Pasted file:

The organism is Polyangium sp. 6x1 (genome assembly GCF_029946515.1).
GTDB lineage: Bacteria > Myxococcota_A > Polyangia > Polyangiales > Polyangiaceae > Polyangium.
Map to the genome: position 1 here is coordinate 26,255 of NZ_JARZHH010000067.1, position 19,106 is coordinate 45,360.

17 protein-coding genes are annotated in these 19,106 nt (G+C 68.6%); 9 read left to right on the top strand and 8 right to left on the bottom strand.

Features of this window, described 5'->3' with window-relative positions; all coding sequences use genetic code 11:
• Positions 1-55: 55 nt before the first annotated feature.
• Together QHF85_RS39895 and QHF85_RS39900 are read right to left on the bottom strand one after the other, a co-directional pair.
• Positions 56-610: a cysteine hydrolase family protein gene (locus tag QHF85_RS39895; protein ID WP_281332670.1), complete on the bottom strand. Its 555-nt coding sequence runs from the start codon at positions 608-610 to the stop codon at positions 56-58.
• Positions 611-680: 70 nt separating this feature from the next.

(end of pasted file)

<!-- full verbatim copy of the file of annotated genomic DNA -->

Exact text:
The organism is Polyangium sp. 6x1 (genome assembly GCF_029946515.1).
GTDB lineage: Bacteria > Myxococcota_A > Polyangia > Polyangiales > Polyangiaceae > Polyangium.
Map to the genome: position 1 here is coordinate 26,255 of NZ_JARZHH010000067.1, position 19,106 is coordinate 45,360.

17 protein-coding genes are annotated in these 19,106 nt (G+C 68.6%); 9 read left to right on the top strand and 8 right to left on the bottom strand.

Features of this window, described 5'->3' with window-relative positions; all coding sequences use genetic code 11:
• Positions 1-55: 55 nt before the first annotated feature.
• Together QHF85_RS39895 and QHF85_RS39900 are read right to left on the bottom strand one after the other, a co-directional pair.
• Positions 56-610: a cysteine hydrolase family protein gene (locus tag QHF85_RS39895; protein ID WP_281332670.1), complete on the bottom strand. Its 555-nt coding sequence runs from the start codon at positions 608-610 to the stop codon at positions 56-58.
• Positions 611-680: 70 nt separating this feature from the next.